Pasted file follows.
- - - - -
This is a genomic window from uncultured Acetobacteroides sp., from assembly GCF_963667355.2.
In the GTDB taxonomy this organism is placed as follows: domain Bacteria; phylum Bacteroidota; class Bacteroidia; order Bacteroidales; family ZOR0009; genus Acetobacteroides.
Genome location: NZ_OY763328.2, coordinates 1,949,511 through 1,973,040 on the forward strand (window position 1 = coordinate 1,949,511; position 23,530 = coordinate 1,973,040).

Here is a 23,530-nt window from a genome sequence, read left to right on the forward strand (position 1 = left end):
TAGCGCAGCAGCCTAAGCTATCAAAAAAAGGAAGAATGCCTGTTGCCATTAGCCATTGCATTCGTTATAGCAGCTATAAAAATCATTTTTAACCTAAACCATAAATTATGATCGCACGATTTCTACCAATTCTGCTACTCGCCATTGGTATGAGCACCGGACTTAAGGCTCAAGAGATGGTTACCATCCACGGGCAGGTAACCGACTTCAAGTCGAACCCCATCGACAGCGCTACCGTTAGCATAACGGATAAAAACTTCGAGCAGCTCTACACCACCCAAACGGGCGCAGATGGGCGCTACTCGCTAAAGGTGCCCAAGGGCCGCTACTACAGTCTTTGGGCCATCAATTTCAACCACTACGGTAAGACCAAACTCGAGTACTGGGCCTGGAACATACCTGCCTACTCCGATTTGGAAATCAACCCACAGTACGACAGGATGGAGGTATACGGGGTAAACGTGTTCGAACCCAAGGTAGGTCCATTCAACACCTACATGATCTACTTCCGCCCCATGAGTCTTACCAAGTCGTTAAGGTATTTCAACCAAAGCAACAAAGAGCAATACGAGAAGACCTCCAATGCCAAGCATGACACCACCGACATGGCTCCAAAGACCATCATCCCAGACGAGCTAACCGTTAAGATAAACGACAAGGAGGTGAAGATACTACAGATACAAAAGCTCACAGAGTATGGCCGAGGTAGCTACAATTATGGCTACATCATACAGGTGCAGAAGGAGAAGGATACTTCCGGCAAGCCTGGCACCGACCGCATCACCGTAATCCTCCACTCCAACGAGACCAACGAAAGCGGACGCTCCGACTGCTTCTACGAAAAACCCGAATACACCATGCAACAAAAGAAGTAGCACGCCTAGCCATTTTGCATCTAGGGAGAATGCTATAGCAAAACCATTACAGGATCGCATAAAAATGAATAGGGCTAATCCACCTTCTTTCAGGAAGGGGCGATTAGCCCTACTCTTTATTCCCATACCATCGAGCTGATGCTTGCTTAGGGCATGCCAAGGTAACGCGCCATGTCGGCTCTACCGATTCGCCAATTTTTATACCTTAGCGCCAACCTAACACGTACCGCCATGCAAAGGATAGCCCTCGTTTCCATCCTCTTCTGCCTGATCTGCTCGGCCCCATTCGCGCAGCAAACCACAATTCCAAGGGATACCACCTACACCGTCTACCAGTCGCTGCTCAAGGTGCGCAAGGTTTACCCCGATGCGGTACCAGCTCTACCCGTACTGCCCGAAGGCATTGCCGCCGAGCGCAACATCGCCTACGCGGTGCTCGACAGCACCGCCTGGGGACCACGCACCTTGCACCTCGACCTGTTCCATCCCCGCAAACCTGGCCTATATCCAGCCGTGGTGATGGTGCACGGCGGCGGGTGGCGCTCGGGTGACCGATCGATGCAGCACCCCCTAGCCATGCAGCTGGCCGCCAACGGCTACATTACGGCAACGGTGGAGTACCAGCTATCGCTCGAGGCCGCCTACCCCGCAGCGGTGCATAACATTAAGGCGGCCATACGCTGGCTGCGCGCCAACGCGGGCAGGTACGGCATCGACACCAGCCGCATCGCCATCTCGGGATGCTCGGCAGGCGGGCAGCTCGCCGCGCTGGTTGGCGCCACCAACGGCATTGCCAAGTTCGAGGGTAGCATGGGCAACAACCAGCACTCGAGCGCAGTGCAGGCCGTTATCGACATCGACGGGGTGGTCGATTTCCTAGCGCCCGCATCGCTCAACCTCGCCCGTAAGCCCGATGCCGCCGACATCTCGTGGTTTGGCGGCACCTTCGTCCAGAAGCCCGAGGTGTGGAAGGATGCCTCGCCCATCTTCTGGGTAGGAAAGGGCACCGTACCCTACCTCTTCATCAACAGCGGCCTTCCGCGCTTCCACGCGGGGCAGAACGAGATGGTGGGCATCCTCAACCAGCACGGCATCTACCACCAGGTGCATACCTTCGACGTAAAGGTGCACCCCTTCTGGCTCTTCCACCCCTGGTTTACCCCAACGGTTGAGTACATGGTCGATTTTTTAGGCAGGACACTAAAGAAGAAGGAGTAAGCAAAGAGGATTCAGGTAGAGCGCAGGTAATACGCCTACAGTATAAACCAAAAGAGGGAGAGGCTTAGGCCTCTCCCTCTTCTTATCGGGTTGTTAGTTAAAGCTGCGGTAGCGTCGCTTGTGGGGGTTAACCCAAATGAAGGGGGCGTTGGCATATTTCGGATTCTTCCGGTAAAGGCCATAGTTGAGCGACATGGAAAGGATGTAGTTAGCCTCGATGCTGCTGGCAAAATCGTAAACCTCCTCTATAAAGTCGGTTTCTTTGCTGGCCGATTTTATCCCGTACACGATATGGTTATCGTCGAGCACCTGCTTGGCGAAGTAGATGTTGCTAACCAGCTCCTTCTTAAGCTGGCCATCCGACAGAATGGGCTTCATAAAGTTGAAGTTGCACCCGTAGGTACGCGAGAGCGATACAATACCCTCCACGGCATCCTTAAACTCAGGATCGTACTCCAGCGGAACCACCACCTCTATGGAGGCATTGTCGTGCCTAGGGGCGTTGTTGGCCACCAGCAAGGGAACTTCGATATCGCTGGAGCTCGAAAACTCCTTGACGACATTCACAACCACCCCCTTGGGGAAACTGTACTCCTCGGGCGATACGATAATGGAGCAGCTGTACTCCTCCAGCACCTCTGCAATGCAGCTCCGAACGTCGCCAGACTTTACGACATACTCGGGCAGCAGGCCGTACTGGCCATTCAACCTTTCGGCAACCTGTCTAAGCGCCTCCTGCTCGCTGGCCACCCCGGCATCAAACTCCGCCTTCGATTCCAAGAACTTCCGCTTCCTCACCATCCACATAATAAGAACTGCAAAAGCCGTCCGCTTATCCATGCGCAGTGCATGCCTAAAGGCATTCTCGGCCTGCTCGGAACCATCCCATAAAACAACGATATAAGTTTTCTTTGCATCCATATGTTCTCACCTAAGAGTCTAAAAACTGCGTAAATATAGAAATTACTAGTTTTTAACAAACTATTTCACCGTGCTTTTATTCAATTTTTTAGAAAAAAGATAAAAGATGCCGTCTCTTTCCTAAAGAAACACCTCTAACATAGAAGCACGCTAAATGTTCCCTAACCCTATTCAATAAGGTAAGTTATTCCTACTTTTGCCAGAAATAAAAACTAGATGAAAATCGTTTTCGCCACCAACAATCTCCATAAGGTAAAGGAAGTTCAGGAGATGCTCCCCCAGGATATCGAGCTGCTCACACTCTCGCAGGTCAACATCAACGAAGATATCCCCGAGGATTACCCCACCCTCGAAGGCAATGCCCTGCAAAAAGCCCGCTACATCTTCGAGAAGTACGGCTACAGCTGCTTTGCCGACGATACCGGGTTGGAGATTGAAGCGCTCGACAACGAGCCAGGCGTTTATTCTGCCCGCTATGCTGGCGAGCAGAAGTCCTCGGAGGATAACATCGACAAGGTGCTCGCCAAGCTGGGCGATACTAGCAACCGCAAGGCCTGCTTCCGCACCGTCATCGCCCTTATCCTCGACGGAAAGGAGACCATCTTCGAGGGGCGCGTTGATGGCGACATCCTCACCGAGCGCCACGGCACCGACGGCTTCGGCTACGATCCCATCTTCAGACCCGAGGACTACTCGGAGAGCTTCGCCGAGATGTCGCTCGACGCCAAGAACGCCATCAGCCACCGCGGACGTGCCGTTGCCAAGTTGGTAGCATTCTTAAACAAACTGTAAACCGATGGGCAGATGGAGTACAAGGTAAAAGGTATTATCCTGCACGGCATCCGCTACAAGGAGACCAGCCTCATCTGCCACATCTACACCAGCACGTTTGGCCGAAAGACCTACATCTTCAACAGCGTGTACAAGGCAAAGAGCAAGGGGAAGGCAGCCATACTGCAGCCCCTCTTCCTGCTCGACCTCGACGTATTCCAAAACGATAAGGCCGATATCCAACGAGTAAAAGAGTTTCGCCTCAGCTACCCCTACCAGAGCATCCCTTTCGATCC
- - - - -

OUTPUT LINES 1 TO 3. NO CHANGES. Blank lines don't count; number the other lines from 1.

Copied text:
This is a genomic window from uncultured Acetobacteroides sp., from assembly GCF_963667355.2.
In the GTDB taxonomy this organism is placed as follows: domain Bacteria; phylum Bacteroidota; class Bacteroidia; order Bacteroidales; family ZOR0009; genus Acetobacteroides.
Genome location: NZ_OY763328.2, coordinates 1,949,511 through 1,973,040 on the forward strand (window position 1 = coordinate 1,949,511; position 23,530 = coordinate 1,973,040).